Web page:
The Secretary asked if it were far afield to think that the parties might start on the basis of the London/Zurich Agreements and proceed to amend them into something more workable. Plaza reacted negatively to this. He noted that both sides have now firmly rejected London/Zurich as a basis for the future and that the United Nations is trying to find a new basis for a political settlement; any attempt to return to London/Zurich would start the battle again.

Plaza re-emphasized that the Turks are weak in this dispute and would settle for much less than the goals they first spoke of. They must find an honorable way out, not for the fact of Turkish public opinion, but in order to satisfy the Turkish armed forces.

Galo Plaza noted that the Greeks have spoken of giving the Turks one of their small islands near Cyprus for a military base under a 50 year lease. The Greeks have also, he noted, spoken to the British about the possibility of one of the British bases on Cyprus being committed to NATO and shared with the Turks. Plaza checked this with the new British Government in London. The British did not reject the idea and, in fact, said that they are willing to go as far as necessary to reach a solution.

Mr. Cleveland asked if Galo Plaza’s recommendations might include suggesting several alternative solutions to the Cypriot people in a referendum; he asked specifically if such alternative solutions could [Page 329] include enosis. Plaza said that it could since it would be the choice of the people and not a proposal by the United Nations.

The Secretary asked if the Turks might agree to participate with Greece in some sort of defense board concept. Plaza expressed doubt and noted that the Turks and Greeks have forces on the island now which show no evidence whatsoever of cooperation. He expressed the feeling that independence must come as the first step but that first Makarios and the Greeks must decide what they mean by enosis. Many complications lie ahead even before a firm definition can be reached.

The Secretary asked if Galo Plaza advised the United States Government to lie low for the present. Plaza stated that this was desirable to a point, but that United States was also needed with the Turks. When the Secretary pointed out that we have used much of our capital with the Turks through past intercession, Plaza expressed understanding but felt that efforts must be made to impress on Ankara the need to be realistic. He noted that they had first told him they must have population separation with the Turkish communities getting 30% of the land to correspond to their percentage of land ownership. Later Ankara dropped this to 20% and still later to a base area with enough space for some Turk-Cypriots in the event of another crisis.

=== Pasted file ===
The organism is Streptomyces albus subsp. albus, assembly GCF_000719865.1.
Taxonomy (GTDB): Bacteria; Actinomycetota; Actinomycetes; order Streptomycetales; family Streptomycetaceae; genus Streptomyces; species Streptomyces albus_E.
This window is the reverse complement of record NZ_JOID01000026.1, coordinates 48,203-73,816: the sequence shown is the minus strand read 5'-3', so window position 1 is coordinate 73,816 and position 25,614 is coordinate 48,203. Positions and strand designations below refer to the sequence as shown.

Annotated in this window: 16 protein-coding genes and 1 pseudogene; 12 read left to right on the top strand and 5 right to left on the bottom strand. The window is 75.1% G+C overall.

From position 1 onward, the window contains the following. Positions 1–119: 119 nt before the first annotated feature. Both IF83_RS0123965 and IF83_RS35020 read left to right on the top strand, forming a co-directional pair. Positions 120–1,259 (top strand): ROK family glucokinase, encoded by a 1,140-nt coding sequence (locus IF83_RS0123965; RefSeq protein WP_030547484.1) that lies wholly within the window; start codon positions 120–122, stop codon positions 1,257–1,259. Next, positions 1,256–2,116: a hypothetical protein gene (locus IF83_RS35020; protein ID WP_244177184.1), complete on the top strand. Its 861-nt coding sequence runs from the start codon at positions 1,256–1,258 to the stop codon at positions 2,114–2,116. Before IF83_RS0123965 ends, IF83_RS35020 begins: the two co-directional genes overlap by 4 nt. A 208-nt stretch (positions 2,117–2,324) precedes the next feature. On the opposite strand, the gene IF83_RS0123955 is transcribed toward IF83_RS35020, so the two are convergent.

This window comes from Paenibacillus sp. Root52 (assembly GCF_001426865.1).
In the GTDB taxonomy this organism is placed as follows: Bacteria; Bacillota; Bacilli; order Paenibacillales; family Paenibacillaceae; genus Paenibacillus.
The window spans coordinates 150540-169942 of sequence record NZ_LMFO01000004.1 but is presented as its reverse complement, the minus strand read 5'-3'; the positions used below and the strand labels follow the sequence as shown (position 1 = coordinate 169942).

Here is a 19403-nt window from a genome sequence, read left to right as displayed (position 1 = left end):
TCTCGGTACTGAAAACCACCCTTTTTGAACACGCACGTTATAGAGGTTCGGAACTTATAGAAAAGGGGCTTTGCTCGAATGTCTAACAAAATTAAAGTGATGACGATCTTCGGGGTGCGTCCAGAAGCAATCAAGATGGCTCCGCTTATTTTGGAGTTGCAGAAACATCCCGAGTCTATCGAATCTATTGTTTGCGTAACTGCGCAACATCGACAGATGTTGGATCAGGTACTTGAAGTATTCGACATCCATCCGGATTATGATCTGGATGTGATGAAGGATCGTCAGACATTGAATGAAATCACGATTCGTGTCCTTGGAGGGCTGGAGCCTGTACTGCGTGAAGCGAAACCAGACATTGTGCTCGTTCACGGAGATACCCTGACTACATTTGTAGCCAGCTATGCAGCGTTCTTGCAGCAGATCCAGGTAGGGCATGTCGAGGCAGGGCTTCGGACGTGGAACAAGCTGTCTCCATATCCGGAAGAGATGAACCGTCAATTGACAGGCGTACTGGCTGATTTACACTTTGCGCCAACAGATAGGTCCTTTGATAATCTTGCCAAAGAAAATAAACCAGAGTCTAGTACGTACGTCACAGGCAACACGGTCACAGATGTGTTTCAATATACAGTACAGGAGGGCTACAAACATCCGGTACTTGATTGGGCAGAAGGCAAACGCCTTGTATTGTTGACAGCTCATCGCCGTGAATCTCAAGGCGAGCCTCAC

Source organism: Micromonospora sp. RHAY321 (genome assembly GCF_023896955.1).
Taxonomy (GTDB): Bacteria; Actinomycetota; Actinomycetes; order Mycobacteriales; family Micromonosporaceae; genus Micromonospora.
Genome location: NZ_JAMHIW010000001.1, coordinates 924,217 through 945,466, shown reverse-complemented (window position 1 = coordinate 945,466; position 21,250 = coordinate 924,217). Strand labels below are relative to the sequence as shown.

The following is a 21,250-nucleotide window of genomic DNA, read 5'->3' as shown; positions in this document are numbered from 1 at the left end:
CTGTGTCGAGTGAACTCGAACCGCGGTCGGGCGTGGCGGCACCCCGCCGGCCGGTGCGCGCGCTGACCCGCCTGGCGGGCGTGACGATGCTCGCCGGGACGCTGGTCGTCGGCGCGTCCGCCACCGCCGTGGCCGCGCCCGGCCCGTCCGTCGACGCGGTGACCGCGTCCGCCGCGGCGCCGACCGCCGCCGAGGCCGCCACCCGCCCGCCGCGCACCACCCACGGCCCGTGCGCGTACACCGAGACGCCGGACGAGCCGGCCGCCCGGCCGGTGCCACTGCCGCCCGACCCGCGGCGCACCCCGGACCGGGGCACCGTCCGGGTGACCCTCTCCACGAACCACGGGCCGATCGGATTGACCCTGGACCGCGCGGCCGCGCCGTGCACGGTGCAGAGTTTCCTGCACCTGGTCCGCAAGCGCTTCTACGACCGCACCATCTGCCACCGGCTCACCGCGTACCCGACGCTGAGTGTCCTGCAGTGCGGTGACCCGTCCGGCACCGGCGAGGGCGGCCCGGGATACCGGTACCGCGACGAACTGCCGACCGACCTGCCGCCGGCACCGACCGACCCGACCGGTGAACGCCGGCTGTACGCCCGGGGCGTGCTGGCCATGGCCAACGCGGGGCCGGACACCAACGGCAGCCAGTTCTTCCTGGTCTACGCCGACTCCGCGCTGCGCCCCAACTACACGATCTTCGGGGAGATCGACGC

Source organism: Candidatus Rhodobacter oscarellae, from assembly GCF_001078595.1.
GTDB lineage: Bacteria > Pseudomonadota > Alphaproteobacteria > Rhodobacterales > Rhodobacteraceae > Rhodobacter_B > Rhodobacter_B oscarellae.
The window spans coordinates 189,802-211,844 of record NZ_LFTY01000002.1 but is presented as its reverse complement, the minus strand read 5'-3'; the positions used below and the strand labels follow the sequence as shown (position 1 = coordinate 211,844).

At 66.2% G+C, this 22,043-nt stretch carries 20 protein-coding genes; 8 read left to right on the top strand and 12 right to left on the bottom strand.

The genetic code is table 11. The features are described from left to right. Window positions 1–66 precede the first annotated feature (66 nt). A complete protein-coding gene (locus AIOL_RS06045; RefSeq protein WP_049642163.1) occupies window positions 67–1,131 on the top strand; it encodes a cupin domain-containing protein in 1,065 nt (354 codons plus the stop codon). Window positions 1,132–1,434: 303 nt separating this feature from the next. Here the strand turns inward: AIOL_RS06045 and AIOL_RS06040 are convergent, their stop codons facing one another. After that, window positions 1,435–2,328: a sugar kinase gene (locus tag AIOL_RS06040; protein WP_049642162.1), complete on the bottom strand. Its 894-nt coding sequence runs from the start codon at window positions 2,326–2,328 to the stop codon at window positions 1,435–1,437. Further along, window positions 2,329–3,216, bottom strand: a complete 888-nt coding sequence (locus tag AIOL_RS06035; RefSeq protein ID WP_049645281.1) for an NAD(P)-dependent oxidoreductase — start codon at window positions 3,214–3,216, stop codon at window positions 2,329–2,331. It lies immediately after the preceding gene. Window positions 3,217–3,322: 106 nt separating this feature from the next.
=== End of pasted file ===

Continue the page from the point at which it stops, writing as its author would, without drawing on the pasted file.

Galo Plaza expressed the conviction that, with reference to the Turks, speed is important now because of Inonu’s age. The Turks become nervous, he noted, whenever Inonu is ill since there is no one strong enough to make decisions if he goes.

The Secretary said that, if Turkey is trying to find a way out of the Cyprus dispute, it may find it earlier without any United States involvement. Inonu could be undermined if he appeared again to be responding to United States pressure. Furthermore, such pressure could cause an adverse reaction in the Turkish military.

Galo Plaza referred then to Geneva and said that the Acheson effort created the impression the United States and not the United Nations had the main initiative. Mr. Ball pointed out that the Geneva exercise did, however, deflate Turkish demands significantly. He noted further that we have suffered in our relations with Turkey because of their reaction to Geneva so that anything we do now could simply make it tougher for the United Nations. The Secretary observed in passing that since things change so rapidly these days, a 50 year lease on a base would seem long enough for an 80-year old Prime Minister. Plaza stressed the view that in any case a settlement involving base rights was not really satisfactory since bases are becoming anachronisms. He noted, however, that King Constantine said he had three times asked Makarios if he could accept the commitment of one of the British bases to NATO. Makarios did not reject this nor did the British. In response to the Secretary’s question, Plaza said this could include Turkish soldiers and specifically the Turkish [Page 330] contingent on the base. He said this is an idea that he is trying to sell to the Turks. He hopes to persuade them that this is better than a sovereign base. It would appear not as a concession from Greece, but as something which the Turks themselves had won. In any case, he felt on the basis of his discussions with the Turks to date that they view their position more realistically than he had expected.

When Mr. Ball asked if the Cyprus Constitution required that if the British give up their bases they must be turned over to the Government of Cyprus, Plaza said that this would not complicate NATO-izing the base since it would in any case be done through Makarios.

The Secretary asked how the Department could best keep in touch with the Mediator. Plaza suggested that he could best continue his contacts through Ambassador Belcher. He noted, however, that he badly lacks intelligence reports and would appreciate assistance in this regard. The Secretary agreed that we could help provided the information was not passed to the Cypriots, Greeks or Turks. He cautioned also that we could not guarantee the accuracy of our reports.

In conclusion, Plaza stressed the importance of keeping the mediation effort within the United Nations as a United Nations initiative. He said the Americans are willing to take the blame and consequences of Geneva; he would take the blame for the mediation from now on. He realized that the United States is reluctant to press the Turks, but asked that we support him when the Turks ask our opinion of his approaches.

  1. Source: Department of State, Central Files, POL 23–8 CYP. Secret; Exdis. Drafted by King and approved in S on November 20.
  2. Not found.
  3. The Conference of Heads of State or Government of Non-Aligned Countries was held in Cairo October 5–10.